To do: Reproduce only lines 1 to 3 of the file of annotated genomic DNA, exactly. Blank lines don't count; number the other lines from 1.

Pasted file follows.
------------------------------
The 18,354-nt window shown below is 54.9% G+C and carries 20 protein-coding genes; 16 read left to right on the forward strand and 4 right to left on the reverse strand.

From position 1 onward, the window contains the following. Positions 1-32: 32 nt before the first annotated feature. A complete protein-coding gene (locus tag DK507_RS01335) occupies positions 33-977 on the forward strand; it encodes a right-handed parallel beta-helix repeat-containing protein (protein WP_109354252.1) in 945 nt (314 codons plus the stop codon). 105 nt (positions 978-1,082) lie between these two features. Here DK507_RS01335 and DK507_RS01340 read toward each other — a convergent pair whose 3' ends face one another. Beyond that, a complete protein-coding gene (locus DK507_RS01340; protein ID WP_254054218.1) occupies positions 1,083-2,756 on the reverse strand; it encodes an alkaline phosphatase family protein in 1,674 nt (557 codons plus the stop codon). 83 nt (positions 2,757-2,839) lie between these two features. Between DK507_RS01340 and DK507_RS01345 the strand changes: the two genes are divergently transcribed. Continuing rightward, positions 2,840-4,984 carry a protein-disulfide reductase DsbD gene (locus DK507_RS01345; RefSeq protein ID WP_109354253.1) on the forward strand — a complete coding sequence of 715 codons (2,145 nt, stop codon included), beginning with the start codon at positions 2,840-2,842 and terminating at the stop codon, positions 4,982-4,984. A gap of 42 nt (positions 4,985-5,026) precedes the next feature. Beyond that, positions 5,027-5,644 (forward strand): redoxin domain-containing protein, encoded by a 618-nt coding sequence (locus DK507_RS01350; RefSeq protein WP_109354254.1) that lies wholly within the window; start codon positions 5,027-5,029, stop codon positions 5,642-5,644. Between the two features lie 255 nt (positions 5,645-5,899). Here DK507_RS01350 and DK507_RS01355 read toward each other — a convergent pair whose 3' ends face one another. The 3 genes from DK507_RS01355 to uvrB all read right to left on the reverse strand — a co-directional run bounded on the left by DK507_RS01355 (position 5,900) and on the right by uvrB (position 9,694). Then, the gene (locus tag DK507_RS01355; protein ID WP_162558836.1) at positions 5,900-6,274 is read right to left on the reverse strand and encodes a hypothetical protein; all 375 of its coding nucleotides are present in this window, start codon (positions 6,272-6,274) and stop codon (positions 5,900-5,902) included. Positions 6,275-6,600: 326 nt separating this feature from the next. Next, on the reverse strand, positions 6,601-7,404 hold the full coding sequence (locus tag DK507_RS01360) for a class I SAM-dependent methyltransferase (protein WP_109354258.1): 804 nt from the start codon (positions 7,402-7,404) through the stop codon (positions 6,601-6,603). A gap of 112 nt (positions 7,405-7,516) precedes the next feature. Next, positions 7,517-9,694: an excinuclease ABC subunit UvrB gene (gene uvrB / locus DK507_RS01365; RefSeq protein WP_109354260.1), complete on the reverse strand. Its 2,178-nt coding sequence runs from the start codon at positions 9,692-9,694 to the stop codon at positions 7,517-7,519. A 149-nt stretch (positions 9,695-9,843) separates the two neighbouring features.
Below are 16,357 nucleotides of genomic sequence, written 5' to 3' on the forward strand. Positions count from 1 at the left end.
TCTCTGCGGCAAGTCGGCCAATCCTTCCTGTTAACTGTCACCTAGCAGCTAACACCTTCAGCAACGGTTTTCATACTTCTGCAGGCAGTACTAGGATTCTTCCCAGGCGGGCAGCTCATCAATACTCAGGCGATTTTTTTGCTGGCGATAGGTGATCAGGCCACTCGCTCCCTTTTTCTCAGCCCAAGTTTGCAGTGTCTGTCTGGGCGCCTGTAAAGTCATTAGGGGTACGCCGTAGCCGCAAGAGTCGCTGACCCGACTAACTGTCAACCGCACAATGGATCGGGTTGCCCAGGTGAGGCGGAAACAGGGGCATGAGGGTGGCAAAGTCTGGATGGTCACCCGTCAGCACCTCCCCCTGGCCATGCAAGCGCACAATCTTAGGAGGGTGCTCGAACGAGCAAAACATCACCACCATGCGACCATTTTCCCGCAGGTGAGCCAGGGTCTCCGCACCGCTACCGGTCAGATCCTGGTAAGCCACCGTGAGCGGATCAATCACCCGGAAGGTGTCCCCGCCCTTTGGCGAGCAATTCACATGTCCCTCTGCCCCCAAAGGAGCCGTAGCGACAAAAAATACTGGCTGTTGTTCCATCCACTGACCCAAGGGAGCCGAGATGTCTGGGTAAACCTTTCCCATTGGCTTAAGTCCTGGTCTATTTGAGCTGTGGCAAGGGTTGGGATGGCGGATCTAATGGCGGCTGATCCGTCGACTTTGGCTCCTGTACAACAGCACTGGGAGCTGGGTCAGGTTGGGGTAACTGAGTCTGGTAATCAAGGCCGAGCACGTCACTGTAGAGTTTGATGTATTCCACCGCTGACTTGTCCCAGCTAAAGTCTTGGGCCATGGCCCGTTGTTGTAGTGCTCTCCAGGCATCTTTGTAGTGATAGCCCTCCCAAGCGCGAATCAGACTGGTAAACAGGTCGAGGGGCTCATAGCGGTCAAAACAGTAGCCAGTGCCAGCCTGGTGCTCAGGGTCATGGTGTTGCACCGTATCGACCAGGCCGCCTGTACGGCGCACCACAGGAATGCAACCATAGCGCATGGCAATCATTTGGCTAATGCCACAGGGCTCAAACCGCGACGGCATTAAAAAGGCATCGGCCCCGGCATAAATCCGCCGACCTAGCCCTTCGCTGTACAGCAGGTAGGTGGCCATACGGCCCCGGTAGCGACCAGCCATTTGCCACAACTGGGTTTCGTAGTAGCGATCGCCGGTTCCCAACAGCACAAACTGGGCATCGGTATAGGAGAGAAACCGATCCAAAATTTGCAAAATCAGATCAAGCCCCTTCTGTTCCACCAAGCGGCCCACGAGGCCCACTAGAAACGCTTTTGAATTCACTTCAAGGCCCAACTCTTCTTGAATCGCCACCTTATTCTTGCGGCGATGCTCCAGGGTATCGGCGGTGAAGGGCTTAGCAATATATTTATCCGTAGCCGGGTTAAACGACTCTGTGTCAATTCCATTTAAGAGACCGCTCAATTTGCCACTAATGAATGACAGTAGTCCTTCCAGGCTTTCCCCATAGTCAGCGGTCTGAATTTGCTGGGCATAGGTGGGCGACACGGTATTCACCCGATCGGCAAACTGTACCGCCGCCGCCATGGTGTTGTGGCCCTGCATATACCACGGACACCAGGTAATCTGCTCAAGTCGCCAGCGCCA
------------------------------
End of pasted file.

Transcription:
The 18,354-nt window shown below is 54.9% G+C and carries 20 protein-coding genes; 16 read left to right on the forward strand and 4 right to left on the reverse strand.

From position 1 onward, the window contains the following. Positions 1-32: 32 nt before the first annotated feature. A complete protein-coding gene (locus tag DK507_RS01335) occupies positions 33-977 on the forward strand; it encodes a right-handed parallel beta-helix repeat-containing protein (protein WP_109354252.1) in 945 nt (314 codons plus the stop codon). 105 nt (positions 978-1,082) lie between these two features. Here DK507_RS01335 and DK507_RS01340 read toward each other — a convergent pair whose 3' ends face one another. Beyond that, a complete protein-coding gene (locus DK507_RS01340; protein ID WP_254054218.1) occupies positions 1,083-2,756 on the reverse strand; it encodes an alkaline phosphatase family protein in 1,674 nt (557 codons plus the stop codon). 83 nt (positions 2,757-2,839) lie between these two features. Between DK507_RS01340 and DK507_RS01345 the strand changes: the two genes are divergently transcribed. Continuing rightward, positions 2,840-4,984 carry a protein-disulfide reductase DsbD gene (locus DK507_RS01345; RefSeq protein ID WP_109354253.1) on the forward strand — a complete coding sequence of 715 codons (2,145 nt, stop codon included), beginning with the start codon at positions 2,840-2,842 and terminating at the stop codon, positions 4,982-4,984. A gap of 42 nt (positions 4,985-5,026) precedes the next feature. Beyond that, positions 5,027-5,644 (forward strand): redoxin domain-containing protein, encoded by a 618-nt coding sequence (locus DK507_RS01350; RefSeq protein WP_109354254.1) that lies wholly within the window; start codon positions 5,027-5,029, stop codon positions 5,642-5,644. Between the two features lie 255 nt (positions 5,645-5,899). Here DK507_RS01350 and DK507_RS01355 read toward each other — a convergent pair whose 3' ends face one another. The 3 genes from DK507_RS01355 to uvrB all read right to left on the reverse strand — a co-directional run bounded on the left by DK507_RS01355 (position 5,900) and on the right by uvrB (position 9,694). Then, the gene (locus tag DK507_RS01355; protein ID WP_162558836.1) at positions 5,900-6,274 is read right to left on the reverse strand and encodes a hypothetical protein; all 375 of its coding nucleotides are present in this window, start codon (positions 6,272-6,274) and stop codon (positions 5,900-5,902) included. Positions 6,275-6,600: 326 nt separating this feature from the next. Next, on the reverse strand, positions 6,601-7,404 hold the full coding sequence (locus tag DK507_RS01360) for a class I SAM-dependent methyltransferase (protein WP_109354258.1): 804 nt from the start codon (positions 7,402-7,404) through the stop codon (positions 6,601-6,603). A gap of 112 nt (positions 7,405-7,516) precedes the next feature. Next, positions 7,517-9,694: an excinuclease ABC subunit UvrB gene (gene uvrB / locus DK507_RS01365; RefSeq protein WP_109354260.1), complete on the reverse strand. Its 2,178-nt coding sequence runs from the start codon at positions 9,692-9,694 to the stop codon at positions 7,517-7,519. A 149-nt stretch (positions 9,695-9,843) separates the two neighbouring features.
Below are 16,357 nucleotides of genomic sequence, written 5' to 3' on the forward strand. Positions count from 1 at the left end.